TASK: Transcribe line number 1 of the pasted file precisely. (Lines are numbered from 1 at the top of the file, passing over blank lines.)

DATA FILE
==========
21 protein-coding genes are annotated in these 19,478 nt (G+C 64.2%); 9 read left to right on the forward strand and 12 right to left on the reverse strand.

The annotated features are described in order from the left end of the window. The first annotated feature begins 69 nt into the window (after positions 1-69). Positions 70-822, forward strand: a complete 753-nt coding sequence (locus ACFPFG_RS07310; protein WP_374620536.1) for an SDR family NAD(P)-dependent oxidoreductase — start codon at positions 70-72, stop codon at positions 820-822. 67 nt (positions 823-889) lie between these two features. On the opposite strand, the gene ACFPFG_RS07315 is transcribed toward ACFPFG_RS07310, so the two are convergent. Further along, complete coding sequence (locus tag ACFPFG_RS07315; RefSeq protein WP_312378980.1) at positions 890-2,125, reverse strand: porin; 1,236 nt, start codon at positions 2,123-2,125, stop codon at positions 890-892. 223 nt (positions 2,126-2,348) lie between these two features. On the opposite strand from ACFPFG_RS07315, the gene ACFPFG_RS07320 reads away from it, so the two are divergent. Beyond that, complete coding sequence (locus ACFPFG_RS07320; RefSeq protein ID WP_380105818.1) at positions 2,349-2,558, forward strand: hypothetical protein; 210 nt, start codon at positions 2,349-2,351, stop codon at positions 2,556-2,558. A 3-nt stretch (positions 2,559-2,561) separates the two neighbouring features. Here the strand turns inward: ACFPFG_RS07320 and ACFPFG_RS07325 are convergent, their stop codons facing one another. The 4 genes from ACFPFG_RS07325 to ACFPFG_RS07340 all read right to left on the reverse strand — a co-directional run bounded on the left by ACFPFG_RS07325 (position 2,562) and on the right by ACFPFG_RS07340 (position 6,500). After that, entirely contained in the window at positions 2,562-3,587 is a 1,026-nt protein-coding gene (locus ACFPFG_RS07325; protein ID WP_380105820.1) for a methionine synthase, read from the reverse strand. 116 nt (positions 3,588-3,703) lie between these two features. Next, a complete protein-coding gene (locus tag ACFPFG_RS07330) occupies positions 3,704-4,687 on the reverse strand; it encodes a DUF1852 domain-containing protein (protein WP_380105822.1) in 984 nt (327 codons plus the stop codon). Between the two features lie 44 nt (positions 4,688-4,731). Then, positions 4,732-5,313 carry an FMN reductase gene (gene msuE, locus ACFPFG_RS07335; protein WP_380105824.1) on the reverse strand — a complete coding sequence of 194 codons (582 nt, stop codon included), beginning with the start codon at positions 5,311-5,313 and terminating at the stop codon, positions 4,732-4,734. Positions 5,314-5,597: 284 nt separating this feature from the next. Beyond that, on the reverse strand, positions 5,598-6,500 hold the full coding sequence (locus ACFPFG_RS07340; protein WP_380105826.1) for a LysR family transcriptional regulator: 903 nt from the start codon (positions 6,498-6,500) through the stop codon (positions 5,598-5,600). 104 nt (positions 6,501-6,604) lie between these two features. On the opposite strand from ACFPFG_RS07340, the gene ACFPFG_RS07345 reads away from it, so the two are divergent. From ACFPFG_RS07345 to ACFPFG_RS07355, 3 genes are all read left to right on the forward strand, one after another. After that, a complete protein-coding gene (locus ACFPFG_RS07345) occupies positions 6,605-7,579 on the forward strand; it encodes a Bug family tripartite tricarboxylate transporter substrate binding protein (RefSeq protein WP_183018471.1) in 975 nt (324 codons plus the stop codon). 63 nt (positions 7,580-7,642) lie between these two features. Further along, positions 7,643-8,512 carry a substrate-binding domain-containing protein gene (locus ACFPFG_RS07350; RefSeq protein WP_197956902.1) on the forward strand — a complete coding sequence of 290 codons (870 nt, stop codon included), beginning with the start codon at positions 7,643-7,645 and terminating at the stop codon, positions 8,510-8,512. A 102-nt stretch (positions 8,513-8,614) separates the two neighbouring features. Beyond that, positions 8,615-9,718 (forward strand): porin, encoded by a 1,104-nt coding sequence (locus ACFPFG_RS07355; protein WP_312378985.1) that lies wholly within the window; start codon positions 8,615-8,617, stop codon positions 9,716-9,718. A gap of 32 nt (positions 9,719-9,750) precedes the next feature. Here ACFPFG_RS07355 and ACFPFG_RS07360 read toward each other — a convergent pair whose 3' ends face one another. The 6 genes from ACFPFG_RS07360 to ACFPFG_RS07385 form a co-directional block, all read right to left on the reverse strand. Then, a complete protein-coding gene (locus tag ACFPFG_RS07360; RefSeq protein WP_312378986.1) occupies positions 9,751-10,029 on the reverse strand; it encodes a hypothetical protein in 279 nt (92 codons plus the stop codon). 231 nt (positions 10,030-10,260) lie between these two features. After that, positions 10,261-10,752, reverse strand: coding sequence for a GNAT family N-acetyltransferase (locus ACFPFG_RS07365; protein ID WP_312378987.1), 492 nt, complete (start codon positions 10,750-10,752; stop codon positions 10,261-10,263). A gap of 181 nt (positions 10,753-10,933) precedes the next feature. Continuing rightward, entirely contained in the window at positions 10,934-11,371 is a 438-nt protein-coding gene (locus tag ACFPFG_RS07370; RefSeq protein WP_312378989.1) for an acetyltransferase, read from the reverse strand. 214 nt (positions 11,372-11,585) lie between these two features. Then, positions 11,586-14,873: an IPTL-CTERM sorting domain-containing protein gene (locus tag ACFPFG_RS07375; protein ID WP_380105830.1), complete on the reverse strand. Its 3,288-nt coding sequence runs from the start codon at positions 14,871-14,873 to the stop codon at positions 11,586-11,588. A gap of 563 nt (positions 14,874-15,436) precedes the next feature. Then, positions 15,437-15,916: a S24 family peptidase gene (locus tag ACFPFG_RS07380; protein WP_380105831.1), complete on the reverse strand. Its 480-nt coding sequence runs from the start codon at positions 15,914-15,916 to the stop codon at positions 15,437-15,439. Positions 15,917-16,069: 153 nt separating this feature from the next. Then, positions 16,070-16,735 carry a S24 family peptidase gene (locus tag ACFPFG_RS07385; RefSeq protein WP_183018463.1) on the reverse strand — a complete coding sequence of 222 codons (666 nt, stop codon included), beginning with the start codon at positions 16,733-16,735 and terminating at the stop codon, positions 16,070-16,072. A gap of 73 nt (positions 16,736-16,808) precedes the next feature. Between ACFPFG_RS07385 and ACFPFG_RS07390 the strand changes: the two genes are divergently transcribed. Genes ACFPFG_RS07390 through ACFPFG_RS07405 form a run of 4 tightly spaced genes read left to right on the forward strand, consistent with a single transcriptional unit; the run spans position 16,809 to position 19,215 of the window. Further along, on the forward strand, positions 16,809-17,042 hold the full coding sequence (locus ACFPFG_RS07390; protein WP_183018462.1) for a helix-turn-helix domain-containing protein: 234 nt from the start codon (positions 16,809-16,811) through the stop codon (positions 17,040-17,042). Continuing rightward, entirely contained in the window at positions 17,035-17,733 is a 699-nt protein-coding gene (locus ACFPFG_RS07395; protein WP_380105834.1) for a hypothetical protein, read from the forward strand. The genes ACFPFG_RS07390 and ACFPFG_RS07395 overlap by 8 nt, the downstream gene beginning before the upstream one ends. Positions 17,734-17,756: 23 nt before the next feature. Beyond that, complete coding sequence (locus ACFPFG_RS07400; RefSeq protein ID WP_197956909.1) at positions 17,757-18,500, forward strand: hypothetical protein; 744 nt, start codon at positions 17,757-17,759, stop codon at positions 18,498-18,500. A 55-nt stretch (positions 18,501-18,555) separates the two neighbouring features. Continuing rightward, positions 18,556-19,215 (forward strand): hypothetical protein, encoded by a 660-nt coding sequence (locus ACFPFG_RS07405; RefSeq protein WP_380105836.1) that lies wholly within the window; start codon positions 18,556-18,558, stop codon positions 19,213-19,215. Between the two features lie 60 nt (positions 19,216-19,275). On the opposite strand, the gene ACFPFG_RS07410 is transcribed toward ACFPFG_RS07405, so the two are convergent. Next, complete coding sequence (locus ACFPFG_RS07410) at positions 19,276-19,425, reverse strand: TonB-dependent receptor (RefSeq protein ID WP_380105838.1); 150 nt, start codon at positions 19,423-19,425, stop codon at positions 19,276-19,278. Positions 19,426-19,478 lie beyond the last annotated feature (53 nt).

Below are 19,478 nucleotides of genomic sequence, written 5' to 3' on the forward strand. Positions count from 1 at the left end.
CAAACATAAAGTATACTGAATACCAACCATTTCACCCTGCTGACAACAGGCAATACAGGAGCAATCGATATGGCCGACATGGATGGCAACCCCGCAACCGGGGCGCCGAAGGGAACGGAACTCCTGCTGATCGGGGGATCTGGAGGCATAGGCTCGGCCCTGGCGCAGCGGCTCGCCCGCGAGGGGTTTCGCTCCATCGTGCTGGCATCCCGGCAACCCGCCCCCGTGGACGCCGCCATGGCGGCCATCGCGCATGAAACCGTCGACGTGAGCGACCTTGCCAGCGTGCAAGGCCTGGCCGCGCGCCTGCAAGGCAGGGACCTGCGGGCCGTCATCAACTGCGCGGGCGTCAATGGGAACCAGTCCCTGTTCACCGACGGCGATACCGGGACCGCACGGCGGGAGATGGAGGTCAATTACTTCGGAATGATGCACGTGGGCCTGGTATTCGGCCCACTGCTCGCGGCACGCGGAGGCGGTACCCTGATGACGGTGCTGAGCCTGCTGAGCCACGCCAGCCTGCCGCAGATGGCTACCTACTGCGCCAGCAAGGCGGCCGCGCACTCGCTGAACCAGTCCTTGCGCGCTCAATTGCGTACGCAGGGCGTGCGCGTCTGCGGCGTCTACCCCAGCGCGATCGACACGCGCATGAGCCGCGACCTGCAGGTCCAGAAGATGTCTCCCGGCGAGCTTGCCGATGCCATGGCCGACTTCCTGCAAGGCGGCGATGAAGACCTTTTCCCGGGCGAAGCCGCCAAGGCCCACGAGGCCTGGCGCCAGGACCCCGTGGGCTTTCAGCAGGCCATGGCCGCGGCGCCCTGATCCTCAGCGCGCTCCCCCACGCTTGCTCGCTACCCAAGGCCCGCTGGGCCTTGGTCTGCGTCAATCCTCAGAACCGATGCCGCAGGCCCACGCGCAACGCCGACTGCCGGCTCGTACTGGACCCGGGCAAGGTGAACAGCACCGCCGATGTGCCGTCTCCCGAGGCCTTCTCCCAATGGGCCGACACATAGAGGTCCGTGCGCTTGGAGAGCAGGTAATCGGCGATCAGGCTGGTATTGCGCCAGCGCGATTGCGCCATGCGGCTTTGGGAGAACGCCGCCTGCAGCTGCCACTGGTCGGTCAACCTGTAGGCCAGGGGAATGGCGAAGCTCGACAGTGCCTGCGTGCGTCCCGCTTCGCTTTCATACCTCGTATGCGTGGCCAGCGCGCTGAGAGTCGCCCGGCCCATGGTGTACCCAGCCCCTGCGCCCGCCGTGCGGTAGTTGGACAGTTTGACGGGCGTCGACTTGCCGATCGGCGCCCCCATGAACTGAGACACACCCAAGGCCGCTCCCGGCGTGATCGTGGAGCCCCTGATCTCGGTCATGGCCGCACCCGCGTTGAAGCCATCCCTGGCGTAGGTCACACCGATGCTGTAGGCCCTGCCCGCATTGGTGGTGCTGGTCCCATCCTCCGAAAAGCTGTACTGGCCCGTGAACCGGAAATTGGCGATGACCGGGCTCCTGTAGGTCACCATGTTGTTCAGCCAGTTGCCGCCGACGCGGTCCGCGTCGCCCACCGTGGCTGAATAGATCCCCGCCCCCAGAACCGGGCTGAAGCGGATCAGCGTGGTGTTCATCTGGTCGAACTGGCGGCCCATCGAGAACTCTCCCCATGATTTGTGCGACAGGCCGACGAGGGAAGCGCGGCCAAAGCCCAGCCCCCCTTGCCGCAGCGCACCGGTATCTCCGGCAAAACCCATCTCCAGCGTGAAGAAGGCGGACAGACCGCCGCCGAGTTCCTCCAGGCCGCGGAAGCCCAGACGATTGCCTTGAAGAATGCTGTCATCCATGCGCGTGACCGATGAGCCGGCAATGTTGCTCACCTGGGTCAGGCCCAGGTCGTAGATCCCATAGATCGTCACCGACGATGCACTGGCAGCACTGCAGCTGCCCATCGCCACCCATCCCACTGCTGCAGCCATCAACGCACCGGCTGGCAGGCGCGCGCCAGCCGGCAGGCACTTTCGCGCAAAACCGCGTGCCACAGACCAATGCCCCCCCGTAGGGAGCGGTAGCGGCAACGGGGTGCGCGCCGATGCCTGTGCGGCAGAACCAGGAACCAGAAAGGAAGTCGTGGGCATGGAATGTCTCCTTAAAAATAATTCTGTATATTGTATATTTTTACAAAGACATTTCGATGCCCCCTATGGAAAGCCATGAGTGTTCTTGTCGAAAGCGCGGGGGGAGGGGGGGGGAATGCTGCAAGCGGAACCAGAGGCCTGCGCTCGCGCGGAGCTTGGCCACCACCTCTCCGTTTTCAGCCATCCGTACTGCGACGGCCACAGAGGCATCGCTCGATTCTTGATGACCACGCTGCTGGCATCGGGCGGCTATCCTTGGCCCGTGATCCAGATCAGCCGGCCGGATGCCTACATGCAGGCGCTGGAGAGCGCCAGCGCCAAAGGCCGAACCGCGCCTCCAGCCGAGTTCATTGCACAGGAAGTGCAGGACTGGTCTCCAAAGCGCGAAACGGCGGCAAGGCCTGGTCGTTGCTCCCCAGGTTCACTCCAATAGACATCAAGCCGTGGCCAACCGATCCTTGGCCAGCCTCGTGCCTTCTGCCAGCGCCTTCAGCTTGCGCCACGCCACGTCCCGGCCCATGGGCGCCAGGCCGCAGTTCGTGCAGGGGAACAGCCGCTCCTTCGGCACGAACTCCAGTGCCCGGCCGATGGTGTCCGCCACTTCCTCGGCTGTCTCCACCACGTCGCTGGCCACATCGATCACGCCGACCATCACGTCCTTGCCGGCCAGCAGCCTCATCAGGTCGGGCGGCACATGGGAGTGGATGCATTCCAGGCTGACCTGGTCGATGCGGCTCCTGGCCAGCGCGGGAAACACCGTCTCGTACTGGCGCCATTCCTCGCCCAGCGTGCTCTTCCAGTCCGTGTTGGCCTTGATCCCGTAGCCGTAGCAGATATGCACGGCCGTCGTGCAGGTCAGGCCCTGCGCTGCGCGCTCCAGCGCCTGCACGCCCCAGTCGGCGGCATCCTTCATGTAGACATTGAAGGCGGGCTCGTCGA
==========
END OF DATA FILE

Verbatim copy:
21 protein-coding genes are annotated in these 19,478 nt (G+C 64.2%); 9 read left to right on the forward strand and 12 right to left on the reverse strand.